He’s also done significant work in both the US and Britain, experiencing a major breakthrough with his casting and performance in the Channel 4 production of Caryl PhillipsThe Final Passage (1996), directed by the renowned Peter Hall (founder of the Royal Shakespeare Company). Cherrie received universal acclaim; Hall compared him to a young Marlon Brando.

“Growing up in Barbados with her grandmother is where she just received a really regimented sense of expectations and strength”

But the promise of a burgeoning career in Britain came to a screeching halt when Equity — the United Kingdom’s actors’ union — intervened, working to have Cherrie’s work authorisation denied. They argued he was taking work away from British actors.

Ever philosophical despite his disappointment (he’d been offered roles in Shakespeare productions at the National Theatre and the New Globe), Cherrie returned to Trinidad.

He worked steadily as an actor in local theatre, film, television, and commercials, also becoming a mainstay in international co-productions filmed in Trinidad. His credits include Men of Grey II: Flight of the Ibis (1996); Angel in a Cage (1997, for Canadian television); Danielle Dieffenthaller’s popular soap operas Westwood Park (1998) and The Reef (2007); Merchant/Ivory Films’ production of VS Naipaul’s The Mystic Masseur (2001, directed by Ismail Merchant); Tony Hall and David Rudder’s calypso musical, The Brand New Lucky Diamond Horseshoe Club (in both the US and T&T, 2004–2006); Yao Ramesar’s Sista God (2006); Horace Ové’s The Ghost of Hing King Estate (2009); Limbo (2010, from Norwegian director Maria Sødahl); Home Again (2012) with CCH Pounder and Tatyana Ali; and Maya Cozier’s She Paradise (2020).

In between, he completed a Master of Fine Arts degree at the National Theatre Conservatory in Denver, Colorado; and an undergraduate degree in film from the University of the West Indies — while also continuing to sporadically star in various theatrical productions in the US. What’s more, he still managed to find time to serve as Assistant Professor of Acting at the University of Trinidad & Tobago, a position he took up in 2009.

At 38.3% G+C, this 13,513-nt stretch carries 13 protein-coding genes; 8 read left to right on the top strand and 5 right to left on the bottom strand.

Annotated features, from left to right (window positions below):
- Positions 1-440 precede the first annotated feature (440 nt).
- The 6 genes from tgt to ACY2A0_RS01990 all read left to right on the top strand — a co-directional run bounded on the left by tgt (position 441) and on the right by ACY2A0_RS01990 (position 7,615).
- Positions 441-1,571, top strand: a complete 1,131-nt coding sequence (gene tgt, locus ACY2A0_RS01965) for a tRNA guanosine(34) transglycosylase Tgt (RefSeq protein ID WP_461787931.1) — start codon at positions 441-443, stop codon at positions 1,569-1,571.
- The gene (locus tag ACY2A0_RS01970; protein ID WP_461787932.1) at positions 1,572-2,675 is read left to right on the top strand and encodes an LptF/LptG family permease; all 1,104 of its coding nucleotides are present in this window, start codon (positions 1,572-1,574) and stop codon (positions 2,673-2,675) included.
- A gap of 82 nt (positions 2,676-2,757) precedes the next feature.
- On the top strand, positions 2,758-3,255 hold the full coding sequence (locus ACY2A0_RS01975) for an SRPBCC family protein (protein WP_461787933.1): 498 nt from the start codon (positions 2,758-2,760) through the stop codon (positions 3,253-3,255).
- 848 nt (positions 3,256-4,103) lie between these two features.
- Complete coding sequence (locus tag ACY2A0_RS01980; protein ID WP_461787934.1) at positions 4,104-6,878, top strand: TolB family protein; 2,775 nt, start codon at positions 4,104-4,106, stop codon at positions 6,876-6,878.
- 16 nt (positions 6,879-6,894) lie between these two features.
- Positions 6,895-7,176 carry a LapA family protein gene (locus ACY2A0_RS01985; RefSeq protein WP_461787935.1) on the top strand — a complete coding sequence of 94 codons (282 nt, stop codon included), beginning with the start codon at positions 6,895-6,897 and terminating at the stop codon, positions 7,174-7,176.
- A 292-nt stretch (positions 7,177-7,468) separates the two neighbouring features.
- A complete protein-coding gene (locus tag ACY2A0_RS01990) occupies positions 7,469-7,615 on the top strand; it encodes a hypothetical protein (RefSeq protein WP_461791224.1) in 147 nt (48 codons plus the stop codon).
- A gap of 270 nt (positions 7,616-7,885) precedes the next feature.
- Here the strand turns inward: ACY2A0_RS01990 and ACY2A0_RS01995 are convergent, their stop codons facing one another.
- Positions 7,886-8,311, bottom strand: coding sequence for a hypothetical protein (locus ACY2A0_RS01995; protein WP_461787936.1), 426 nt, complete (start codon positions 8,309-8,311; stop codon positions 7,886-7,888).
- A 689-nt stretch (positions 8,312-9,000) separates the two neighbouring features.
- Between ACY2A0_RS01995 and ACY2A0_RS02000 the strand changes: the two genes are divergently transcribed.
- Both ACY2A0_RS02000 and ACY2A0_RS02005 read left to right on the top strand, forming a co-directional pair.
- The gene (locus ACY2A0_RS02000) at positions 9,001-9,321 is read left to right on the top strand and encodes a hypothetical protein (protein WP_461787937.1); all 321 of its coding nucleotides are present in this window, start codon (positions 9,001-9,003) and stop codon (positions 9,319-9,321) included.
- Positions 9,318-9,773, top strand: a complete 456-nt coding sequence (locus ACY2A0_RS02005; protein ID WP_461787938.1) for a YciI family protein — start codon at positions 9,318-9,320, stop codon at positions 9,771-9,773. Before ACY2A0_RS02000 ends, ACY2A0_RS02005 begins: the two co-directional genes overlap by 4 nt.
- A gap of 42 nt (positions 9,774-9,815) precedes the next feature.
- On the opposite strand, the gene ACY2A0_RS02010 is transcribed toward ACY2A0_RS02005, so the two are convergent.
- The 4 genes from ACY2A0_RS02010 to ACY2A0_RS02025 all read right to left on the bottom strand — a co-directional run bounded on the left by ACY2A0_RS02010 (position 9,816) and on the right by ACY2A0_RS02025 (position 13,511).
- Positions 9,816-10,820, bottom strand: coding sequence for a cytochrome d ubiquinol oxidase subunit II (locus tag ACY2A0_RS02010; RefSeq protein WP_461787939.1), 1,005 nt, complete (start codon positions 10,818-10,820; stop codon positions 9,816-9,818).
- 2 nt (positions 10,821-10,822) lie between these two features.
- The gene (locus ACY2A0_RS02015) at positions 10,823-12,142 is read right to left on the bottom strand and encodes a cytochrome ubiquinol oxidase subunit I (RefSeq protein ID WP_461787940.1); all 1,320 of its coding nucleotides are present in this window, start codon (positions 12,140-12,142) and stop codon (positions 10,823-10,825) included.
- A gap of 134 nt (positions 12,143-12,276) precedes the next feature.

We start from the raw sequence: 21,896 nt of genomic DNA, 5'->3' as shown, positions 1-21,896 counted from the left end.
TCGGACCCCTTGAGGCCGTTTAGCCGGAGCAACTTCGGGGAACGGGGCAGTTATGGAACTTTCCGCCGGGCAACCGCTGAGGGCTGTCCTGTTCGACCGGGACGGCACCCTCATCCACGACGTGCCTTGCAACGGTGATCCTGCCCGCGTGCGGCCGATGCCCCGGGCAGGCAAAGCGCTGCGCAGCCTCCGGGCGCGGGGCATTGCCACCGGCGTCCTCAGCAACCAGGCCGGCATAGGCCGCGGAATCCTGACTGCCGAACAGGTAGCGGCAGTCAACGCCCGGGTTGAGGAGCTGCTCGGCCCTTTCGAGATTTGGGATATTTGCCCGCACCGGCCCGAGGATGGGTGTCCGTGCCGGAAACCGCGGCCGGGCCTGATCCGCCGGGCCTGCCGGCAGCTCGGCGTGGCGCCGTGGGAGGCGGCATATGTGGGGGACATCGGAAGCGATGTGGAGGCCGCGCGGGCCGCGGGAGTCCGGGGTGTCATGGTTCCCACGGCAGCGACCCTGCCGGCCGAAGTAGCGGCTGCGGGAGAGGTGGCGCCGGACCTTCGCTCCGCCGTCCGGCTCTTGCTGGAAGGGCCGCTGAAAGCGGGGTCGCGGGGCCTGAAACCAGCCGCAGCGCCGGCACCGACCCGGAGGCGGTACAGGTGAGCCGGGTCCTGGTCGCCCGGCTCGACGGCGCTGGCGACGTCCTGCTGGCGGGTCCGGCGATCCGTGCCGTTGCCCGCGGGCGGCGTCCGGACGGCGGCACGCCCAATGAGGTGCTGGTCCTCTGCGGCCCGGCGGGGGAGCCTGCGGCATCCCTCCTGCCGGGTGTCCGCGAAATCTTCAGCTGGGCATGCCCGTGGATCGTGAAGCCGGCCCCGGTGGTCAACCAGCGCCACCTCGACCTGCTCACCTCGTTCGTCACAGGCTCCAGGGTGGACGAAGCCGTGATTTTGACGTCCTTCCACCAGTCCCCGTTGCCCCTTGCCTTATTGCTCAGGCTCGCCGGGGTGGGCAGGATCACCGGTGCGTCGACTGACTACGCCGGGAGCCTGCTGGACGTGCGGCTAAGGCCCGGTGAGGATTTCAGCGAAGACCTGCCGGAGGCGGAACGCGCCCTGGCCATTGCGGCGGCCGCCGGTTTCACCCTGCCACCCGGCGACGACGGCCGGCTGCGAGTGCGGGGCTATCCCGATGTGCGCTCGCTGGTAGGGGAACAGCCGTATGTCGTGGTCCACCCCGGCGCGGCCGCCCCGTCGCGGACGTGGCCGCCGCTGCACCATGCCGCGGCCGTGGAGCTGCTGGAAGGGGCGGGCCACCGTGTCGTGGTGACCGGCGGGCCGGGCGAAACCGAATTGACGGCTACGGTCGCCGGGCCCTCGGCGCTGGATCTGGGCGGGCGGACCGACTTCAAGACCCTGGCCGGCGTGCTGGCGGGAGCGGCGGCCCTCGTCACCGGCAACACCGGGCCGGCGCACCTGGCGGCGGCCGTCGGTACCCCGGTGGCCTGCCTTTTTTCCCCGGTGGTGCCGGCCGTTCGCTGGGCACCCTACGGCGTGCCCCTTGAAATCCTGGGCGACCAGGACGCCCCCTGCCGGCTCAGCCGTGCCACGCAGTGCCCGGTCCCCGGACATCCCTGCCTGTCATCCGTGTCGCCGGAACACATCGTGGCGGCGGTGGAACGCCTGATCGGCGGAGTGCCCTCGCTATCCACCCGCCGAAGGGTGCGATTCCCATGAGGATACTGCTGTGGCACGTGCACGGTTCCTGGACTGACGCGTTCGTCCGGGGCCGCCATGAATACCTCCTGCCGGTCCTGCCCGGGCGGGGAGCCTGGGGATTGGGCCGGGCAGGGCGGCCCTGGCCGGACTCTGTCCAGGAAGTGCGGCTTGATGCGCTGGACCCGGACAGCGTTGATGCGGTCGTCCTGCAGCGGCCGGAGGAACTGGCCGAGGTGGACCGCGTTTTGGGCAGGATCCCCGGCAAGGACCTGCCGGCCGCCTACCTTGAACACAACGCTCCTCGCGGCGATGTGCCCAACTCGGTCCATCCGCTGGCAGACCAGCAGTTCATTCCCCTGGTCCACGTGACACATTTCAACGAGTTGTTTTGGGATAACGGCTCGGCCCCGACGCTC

The Shirley opportunity was an unexpected one for Cherrie, right before his 50th birthday in late 2021. The film’s casting team was looking for a Caribbean actor to play Conrad, who was Jamaican. Cherrie’s management at Question Mark Entertainment (Simon Baptiste and Carolyn Pasea) insisted he audition.

They also shared the opportunity with some of their other clients, all of whom ended up working together in preparation. For Cherrie, that included some acting and dialect coaching sessions, before ultimately landing the role of a lifetime — again.

For Cherrie, that included some acting and dialect coaching sessions, before ultimately landing the role of a lifetime — again

“All of the principals really welcomed me into their sandbox, and it really meant a lot that someone like the late Lance Reddick was so impressed with my work.” He is full of admiration for all of his co-stars, and also identifies Howard and Reina King (who, along with her sister Regina and John Ridley, is one of the film’s producers) as being prime candidates for enjoying Trinidad Carnival.

International doors have opened and closed for Cherrie in the past, redirecting him back to meaningful work as an actor, educator, and arts advocate in Trinidad. But there’s no escaping the desire to be working regularly on projects of this calibre, on this scale.

He’s already a member of the American Actor’s Equity Association, with his Screen Actor’s Guild card to follow. And though the debate around non-American actors being cast in American productions continues to rage, the world certainly must have moved on sufficiently in the last 25 years for this never to be a hindrance to Cherrie again.

Most of all, Cherrie says he wants to keep growing. The title of our May 2007 feature on him (available on our website as part of our free, multi-decade digital archive) was “Cherrie blossoms”. There’s little doubt that’s exactly what he will continue to do for many years to come.

Funding provided by the 11th EDF Regional Private Sector Development Programme Direct Support Grants Programme.
The views expressed on this website are those of the the authors and do not reflect those of the Direct Support Grants Programme.